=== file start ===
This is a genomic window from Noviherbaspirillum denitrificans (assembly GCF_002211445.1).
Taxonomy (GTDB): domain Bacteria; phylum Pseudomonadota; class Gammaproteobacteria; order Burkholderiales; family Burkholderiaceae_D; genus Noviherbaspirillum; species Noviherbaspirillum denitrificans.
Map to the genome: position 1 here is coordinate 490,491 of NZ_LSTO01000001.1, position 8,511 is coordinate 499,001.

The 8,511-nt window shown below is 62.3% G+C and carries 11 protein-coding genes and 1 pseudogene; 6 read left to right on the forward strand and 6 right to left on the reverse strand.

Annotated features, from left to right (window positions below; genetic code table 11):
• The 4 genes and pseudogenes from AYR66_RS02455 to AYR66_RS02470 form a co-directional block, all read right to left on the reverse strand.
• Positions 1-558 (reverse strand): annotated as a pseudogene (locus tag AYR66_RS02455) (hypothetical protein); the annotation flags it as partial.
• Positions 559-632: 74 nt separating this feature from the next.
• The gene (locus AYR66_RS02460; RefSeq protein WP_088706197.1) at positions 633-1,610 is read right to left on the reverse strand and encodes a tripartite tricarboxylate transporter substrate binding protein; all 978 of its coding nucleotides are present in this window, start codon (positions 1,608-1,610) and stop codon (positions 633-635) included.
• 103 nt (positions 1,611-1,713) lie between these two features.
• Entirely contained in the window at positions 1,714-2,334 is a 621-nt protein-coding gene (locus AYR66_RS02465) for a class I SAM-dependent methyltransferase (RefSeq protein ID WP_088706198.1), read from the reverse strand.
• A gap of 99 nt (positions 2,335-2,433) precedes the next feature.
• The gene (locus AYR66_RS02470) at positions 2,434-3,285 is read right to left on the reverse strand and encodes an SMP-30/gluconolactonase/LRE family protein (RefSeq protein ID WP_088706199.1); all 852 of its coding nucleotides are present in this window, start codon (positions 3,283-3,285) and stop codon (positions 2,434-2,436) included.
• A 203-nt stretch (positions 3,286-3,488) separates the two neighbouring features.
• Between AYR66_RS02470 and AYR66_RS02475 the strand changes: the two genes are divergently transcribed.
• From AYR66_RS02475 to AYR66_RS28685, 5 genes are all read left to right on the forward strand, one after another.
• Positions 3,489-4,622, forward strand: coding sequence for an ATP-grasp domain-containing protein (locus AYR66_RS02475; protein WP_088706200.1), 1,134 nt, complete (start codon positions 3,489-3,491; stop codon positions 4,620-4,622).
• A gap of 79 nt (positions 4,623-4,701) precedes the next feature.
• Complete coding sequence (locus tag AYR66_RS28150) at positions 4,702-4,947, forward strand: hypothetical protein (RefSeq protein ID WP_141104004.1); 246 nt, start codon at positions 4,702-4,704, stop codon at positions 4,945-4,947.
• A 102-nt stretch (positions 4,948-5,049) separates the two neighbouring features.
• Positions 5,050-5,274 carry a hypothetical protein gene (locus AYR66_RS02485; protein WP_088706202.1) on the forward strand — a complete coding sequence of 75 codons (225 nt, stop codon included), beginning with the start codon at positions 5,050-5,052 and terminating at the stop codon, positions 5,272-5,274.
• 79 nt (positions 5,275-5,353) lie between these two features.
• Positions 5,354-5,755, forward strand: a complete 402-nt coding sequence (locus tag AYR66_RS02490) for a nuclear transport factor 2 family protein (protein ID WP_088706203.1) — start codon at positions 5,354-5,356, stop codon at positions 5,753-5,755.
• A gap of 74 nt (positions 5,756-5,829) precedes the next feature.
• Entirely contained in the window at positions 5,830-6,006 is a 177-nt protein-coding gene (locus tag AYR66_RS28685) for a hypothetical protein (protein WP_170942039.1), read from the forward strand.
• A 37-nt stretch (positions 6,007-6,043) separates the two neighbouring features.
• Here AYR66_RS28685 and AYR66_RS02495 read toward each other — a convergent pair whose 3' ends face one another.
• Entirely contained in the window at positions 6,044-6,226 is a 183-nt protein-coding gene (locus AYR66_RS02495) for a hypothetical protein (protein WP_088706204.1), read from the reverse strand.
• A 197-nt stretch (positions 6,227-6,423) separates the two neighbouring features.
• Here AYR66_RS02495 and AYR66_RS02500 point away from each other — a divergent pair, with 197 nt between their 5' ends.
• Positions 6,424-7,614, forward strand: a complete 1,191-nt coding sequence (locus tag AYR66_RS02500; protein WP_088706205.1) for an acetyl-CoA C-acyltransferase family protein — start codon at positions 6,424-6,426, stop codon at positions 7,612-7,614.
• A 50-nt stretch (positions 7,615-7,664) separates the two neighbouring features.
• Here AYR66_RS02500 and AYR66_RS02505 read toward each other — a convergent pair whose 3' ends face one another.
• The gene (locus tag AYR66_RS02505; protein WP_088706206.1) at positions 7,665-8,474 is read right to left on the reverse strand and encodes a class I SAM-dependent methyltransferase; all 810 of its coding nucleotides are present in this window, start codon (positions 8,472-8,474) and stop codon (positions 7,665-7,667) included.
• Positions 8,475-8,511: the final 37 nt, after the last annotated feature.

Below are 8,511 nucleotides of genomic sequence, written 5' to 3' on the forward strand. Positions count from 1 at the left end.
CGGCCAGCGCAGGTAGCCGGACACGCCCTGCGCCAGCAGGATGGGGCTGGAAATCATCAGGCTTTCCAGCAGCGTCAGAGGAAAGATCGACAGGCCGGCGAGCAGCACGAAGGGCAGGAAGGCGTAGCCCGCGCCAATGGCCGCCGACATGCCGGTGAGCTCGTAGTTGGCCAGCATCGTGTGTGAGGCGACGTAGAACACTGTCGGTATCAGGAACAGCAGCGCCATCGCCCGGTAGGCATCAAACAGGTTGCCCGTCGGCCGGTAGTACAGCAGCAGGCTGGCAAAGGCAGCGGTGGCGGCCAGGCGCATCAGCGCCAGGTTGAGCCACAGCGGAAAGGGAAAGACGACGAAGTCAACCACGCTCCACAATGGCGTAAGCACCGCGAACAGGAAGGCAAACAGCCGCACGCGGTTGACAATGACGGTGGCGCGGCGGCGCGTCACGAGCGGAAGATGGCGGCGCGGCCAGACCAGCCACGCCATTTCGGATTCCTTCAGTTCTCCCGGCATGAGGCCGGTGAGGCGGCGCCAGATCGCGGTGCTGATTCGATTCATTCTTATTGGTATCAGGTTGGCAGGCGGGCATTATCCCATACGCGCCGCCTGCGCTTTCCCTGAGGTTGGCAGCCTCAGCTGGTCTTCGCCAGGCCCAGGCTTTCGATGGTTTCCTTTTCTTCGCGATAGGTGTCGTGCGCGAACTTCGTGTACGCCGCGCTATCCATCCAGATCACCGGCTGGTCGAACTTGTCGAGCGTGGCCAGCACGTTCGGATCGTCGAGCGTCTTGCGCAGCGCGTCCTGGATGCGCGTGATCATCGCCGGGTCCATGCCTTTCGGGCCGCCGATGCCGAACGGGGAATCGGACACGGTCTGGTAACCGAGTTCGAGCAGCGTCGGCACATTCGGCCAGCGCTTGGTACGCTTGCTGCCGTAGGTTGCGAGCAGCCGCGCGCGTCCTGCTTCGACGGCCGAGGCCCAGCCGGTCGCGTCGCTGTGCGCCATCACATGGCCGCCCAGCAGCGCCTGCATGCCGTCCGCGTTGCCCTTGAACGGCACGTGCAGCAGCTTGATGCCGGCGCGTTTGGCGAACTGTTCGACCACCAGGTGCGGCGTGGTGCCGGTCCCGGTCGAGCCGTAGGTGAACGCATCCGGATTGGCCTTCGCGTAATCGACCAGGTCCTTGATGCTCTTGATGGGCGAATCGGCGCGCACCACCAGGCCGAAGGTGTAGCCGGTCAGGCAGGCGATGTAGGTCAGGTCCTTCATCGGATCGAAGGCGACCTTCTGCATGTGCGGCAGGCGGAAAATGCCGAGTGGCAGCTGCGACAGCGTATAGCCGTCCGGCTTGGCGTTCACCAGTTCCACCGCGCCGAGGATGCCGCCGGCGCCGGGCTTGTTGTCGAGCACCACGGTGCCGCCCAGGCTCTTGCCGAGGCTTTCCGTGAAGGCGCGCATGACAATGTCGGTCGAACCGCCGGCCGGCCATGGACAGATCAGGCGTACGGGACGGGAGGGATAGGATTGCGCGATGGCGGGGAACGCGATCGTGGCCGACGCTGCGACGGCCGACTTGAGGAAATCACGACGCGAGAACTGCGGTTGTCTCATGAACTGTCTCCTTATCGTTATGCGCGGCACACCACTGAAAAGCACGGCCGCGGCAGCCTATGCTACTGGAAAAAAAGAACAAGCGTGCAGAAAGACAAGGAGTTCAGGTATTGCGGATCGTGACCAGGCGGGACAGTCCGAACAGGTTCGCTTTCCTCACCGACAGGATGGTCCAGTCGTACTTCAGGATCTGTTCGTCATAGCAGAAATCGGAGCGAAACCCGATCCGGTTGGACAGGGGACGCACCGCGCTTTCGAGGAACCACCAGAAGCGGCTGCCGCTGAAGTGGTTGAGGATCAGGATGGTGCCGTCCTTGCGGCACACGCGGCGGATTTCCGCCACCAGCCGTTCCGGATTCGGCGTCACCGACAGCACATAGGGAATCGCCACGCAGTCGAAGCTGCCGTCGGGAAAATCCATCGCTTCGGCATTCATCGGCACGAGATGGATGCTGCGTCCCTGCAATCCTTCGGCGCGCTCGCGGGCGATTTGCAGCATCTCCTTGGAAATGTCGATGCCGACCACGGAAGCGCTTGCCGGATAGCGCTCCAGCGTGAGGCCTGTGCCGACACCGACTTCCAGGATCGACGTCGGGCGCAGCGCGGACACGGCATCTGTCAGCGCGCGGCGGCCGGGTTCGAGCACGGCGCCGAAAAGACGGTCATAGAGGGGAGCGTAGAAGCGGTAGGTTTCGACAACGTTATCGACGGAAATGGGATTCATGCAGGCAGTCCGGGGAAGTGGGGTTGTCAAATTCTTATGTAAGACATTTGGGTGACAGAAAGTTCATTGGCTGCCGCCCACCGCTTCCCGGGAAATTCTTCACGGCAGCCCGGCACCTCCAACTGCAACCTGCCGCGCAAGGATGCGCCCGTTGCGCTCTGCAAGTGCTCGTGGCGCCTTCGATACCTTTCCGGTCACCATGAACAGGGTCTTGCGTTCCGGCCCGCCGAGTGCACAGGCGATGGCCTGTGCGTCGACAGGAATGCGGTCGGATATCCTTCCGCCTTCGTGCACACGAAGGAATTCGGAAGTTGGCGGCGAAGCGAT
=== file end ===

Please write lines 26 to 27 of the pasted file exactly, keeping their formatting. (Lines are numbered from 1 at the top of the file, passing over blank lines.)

• A 37-nt stretch (positions 6,007-6,043) separates the two neighbouring features.
• Here AYR66_RS28685 and AYR66_RS02495 read toward each other — a convergent pair whose 3' ends face one another.